"Everything else. Not much to really learn. The pay is below market and the Taiwan HQ is just terrible. Just let US D-link do what they need to do instead of constantly interfering and making everything worse."

Junior Analyst (Former Employee) says

"There is no room for advancement and you are easily replaceable Pay is min wage and the work doesnt equal the pay at all. You are being watched like a hawk and the job can be stressful at times"

Customer service (Former Employee) says

"I felt like the place didn't get me enough time to adapt the the fast paced. They had poor training skills and they aren't so quick to help you when in need."

Director of Solutions / Sales Engineering (Former Employee) says

"Honestly, D-Link was one of the best companies I worked for and one of the worst at the same time. I enjoyed my job and what I did to help the company succeed. The company moves very slow, and due to that, they are not in the same competition level as other places like Netgear or Ruckus. The storage platform was dreadfully old, and felt like an antique, yet the company was selling it at prices as NetApp and other small storage companies. While I came in there to help move away from this problem, the person in charge of the storage department while a good man just didn't have the balls to talk to management regarding how old and antique the product was. I ended up doing that for him, and well it got real attention, it wasn't enough to convince Taiwan to work on a new platform. The biggest problem with D-Link is that they require Taiwan to be involved in every decision, which helps and hurts the company at the same time. Patches for hardware, take eons to develop because Taiwan is not writing the code in a conventional programming language. Instead, they are writing in a language not found in most developed countries. This hurts the company overall because communication is fragile. It takes weeks and months even to get a small fix going, even if it's something as simple as a table to input MAC addresses into a router. This slow speed is why the company doesn't take pleasure in hiring candidates nor works with vendors to get things done effectively. I enjoyed my time at D-Link but even though I was let go; I am better off without them as I can't move at thatAllowed to take a lot of breaks. Long lunchesUpper Management from Taiwan"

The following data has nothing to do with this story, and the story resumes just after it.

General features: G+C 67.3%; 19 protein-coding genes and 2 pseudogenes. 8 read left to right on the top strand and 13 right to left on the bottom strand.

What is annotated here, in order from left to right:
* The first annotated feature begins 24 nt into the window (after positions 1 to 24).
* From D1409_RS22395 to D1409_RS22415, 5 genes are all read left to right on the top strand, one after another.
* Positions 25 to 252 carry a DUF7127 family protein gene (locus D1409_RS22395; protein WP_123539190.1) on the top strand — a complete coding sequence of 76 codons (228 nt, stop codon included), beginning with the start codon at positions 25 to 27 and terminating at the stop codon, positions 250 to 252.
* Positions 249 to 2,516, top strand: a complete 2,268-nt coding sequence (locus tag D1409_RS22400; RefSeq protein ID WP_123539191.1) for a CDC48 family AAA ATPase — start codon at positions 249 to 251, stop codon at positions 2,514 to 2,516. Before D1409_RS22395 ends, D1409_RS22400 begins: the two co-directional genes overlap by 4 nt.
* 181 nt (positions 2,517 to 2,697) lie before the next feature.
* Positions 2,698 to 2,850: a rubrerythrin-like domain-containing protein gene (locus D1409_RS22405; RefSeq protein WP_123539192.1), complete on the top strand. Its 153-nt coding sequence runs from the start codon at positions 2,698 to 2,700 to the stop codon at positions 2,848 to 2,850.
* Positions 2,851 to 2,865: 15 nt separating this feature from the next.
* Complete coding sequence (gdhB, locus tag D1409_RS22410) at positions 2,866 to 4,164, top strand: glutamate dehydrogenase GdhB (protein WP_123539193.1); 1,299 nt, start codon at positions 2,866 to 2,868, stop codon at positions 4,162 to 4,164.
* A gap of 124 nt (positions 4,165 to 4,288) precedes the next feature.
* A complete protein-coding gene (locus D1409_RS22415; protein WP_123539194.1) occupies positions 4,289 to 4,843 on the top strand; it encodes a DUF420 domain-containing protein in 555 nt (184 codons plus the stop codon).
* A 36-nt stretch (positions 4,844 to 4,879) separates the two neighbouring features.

Four Full Time and Six Part Time (Former Employee) says

"D-Link is a company badly in need of a culture change. They change directions so quickly that no idea ever has time to take root. They will stand by upper management to the ends of the earth,to the extent that they have almost turned over 3/4 of their workforce since 2008. Yet, most Directors and Managers are still there, feeding off the company teat as the sow goes down with the ship. I am constantly surprised that a company this poorly run stays afloat, but I guess their parent company in Taiwan keeps influxing them with cash. I should point out one thing. They let a manager abuse employees, habitually, for 4 years The guy had 9-10 separate HR reports on him, yet there were no cnsequences... Until he threw a big fit in front of upper brass, and he was immediately, and deservedly, dismissed. It was a rare case of a bad thing happening to a bad person, but honestly, when one guy is turning an entire dept into a he*& hole, shouldnt he have been gone after, say, report #3?nice peoplepoor pay, rough hours, abusive manager"

Regional Sales Manager (Former Employee) says

"Great name - great product line - could do exceptionally well with the right leadership. They have none. Due to this, DLink has undergone 2 large layoffs in the last 18 months. There is no company loyalty and the middle level MGMT openly air their grievances regarding the EVP.Autonomy, decent pay, easy going middle managementUpper level MGMT lacks any clue as to what they're doing - lots of micro management"

Graphics (Former Employee) says

"- Marketing team has no direction and poor management.- inconstancy of branding- Out sources design work to agency when there's a team of designers- No advancements or pay raises- Unqualified workers.Other than that.... Nice people, bball court, vending machines and Christmas parties.nice people.poor management"

Proje Mühendisi (Former Employee) says

"Yönetimde ki kişiler hiçbir iş yapmaz. Her şeyi alttaki mühendislerden beklerler. Başarılar kendilerine aittir, başarısızlıklar mühendislere."

Network Support Technician, D-Link, Mississauga (Current Employee) says

"As with every customer service positions, hours can be changed whenever, so it can be difficult to plan ahead. the staff however are friendly and the training is adequate."

gestor de cuentas (Current Employee) says

"Es una empresa que no tiene muy clara las cosas,excepto que quieren beneficios, sin saber muy bien comovifa familiarfalta de dirección"

Marketing (Current Employee) says